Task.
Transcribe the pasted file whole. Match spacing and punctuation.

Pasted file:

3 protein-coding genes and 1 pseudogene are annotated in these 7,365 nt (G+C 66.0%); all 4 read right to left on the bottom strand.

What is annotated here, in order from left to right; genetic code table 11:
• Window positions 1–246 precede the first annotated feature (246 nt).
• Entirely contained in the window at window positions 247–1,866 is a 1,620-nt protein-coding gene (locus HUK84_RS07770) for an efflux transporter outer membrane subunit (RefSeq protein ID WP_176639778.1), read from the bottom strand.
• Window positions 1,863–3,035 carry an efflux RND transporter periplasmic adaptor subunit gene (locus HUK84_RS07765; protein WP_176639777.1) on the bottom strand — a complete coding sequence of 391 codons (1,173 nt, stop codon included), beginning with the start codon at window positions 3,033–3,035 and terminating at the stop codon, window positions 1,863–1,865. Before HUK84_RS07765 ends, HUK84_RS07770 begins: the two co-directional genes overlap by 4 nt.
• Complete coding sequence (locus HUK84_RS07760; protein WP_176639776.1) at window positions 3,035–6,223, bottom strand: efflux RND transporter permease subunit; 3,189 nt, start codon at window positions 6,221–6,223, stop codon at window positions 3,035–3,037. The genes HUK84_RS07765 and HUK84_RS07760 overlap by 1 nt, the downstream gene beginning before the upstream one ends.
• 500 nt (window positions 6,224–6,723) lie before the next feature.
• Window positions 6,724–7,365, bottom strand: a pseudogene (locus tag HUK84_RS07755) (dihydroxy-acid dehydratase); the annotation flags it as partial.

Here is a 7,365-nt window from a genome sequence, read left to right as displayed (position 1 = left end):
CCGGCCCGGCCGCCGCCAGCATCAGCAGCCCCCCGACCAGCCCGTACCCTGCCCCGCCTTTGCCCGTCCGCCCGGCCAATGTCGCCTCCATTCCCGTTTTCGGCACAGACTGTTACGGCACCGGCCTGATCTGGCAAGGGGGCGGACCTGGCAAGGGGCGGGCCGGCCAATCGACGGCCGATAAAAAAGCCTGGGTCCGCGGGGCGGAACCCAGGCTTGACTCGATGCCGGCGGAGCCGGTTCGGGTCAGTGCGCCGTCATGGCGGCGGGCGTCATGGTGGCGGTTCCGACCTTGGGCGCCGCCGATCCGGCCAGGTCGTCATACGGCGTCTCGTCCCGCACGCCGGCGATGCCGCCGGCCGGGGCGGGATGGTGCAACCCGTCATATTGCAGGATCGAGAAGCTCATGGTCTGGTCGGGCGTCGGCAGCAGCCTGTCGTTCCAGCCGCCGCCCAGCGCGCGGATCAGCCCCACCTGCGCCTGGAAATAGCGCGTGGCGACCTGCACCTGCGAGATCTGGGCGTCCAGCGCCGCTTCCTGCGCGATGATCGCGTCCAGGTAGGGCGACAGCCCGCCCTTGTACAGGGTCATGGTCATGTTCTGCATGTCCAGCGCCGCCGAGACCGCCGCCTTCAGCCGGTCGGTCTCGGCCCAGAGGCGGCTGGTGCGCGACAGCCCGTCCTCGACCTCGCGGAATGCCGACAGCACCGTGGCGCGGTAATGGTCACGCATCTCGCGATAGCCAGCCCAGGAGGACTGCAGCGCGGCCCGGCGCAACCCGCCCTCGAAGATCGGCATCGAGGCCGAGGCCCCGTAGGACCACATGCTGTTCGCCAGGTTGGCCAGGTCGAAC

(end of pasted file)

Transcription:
3 protein-coding genes and 1 pseudogene are annotated in these 7,365 nt (G+C 66.0%); all 4 read right to left on the bottom strand.

What is annotated here, in order from left to right; genetic code table 11:
• Window positions 1–246 precede the first annotated feature (246 nt).
• Entirely contained in the window at window positions 247–1,866 is a 1,620-nt protein-coding gene (locus HUK84_RS07770) for an efflux transporter outer membrane subunit (RefSeq protein ID WP_176639778.1), read from the bottom strand.
• Window positions 1,863–3,035 carry an efflux RND transporter periplasmic adaptor subunit gene (locus HUK84_RS07765; protein WP_176639777.1) on the bottom strand — a complete coding sequence of 391 codons (1,173 nt, stop codon included), beginning with the start codon at window positions 3,033–3,035 and terminating at the stop codon, window positions 1,863–1,865. Before HUK84_RS07765 ends, HUK84_RS07770 begins: the two co-directional genes overlap by 4 nt.
• Complete coding sequence (locus HUK84_RS07760; protein WP_176639776.1) at window positions 3,035–6,223, bottom strand: efflux RND transporter permease subunit; 3,189 nt, start codon at window positions 6,221–6,223, stop codon at window positions 3,035–3,037. The genes HUK84_RS07765 and HUK84_RS07760 overlap by 1 nt, the downstream gene beginning before the upstream one ends.
• 500 nt (window positions 6,224–6,723) lie before the next feature.
• Window positions 6,724–7,365, bottom strand: a pseudogene (locus tag HUK84_RS07755) (dihydroxy-acid dehydratase); the annotation flags it as partial.

Here is a 7,365-nt window from a genome sequence, read left to right as displayed (position 1 = left end):
CCGGCCCGGCCGCCGCCAGCATCAGCAGCCCCCCGACCAGCCCGTACCCTGCCCCGCCTTTGCCCGTCCGCCCGGCCAATGTCGCCTCCATTCCCGTTTTCGGCACAGACTGTTACGGCACCGGCCTGATCTGGCAAGGGGGCGGACCTGGCAAGGGGCGGGCCGGCCAATCGACGGCCGATAAAAAAGCCTGGGTCCGCGGGGCGGAACCCAGGCTTGACTCGATGCCGGCGGAGCCGGTTCGGGTCAGTGCGCCGTCATGGCGGCGGGCGTCATGGTGGCGGTTCCGACCTTGGGCGCCGCCGATCCGGCCAGGTCGTCATACGGCGTCTCGTCCCGCACGCCGGCGATGCCGCCGGCCGGGGCGGGATGGTGCAACCCGTCATATTGCAGGATCGAGAAGCTCATGGTCTGGTCGGGCGTCGGCAGCAGCCTGTCGTTCCAGCCGCCGCCCAGCGCGCGGATCAGCCCCACCTGCGCCTGGAAATAGCGCGTGGCGACCTGCACCTGCGAGATCTGGGCGTCCAGCGCCGCTTCCTGCGCGATGATCGCGTCCAGGTAGGGCGACAGCCCGCCCTTGTACAGGGTCATGGTCATGTTCTGCATGTCCAGCGCCGCCGAGACCGCCGCCTTCAGCCGGTCGGTCTCGGCCCAGAGGCGGCTGGTGCGCGACAGCCCGTCCTCGACCTCGCGGAATGCCGACAGCACCGTGGCGCGGTAATGGTCACGCATCTCGCGATAGCCAGCCCAGGAGGACTGCAGCGCGGCCCGGCGCAACCCGCCCTCGAAGATCGGCATCGAGGCCGAGGCCCCGTAGGACCACATGCTGTTCGCCAGGTTGGCCAGGTCGAAC